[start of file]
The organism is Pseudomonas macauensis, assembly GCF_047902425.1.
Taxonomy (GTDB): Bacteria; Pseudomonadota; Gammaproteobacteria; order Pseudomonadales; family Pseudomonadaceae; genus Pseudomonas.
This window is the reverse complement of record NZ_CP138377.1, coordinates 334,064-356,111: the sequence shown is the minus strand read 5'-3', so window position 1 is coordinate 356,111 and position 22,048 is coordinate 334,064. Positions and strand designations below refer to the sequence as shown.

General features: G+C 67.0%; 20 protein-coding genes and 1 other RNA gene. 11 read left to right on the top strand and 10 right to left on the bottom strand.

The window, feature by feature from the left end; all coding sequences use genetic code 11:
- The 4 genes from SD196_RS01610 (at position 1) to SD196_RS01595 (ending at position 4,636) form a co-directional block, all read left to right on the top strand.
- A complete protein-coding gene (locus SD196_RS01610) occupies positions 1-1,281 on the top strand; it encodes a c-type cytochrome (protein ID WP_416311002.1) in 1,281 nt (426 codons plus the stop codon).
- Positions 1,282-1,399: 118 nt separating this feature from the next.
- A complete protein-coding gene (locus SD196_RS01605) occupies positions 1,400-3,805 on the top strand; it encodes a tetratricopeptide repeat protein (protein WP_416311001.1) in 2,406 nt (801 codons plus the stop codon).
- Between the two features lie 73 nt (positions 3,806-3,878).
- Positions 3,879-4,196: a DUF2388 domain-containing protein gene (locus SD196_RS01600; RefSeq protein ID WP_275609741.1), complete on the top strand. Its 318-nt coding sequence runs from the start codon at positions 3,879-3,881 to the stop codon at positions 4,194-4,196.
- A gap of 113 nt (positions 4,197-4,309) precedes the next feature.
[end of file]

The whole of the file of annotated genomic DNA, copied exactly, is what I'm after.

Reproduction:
The organism is Pseudomonas macauensis, assembly GCF_047902425.1.
Taxonomy (GTDB): Bacteria; Pseudomonadota; Gammaproteobacteria; order Pseudomonadales; family Pseudomonadaceae; genus Pseudomonas.
This window is the reverse complement of record NZ_CP138377.1, coordinates 334,064-356,111: the sequence shown is the minus strand read 5'-3', so window position 1 is coordinate 356,111 and position 22,048 is coordinate 334,064. Positions and strand designations below refer to the sequence as shown.

General features: G+C 67.0%; 20 protein-coding genes and 1 other RNA gene. 11 read left to right on the top strand and 10 right to left on the bottom strand.

The window, feature by feature from the left end; all coding sequences use genetic code 11:
- The 4 genes from SD196_RS01610 (at position 1) to SD196_RS01595 (ending at position 4,636) form a co-directional block, all read left to right on the top strand.
- A complete protein-coding gene (locus SD196_RS01610) occupies positions 1-1,281 on the top strand; it encodes a c-type cytochrome (protein ID WP_416311002.1) in 1,281 nt (426 codons plus the stop codon).
- Positions 1,282-1,399: 118 nt separating this feature from the next.
- A complete protein-coding gene (locus SD196_RS01605) occupies positions 1,400-3,805 on the top strand; it encodes a tetratricopeptide repeat protein (protein WP_416311001.1) in 2,406 nt (801 codons plus the stop codon).
- Between the two features lie 73 nt (positions 3,806-3,878).
- Positions 3,879-4,196: a DUF2388 domain-containing protein gene (locus SD196_RS01600; RefSeq protein ID WP_275609741.1), complete on the top strand. Its 318-nt coding sequence runs from the start codon at positions 3,879-3,881 to the stop codon at positions 4,194-4,196.
- A gap of 113 nt (positions 4,197-4,309) precedes the next feature.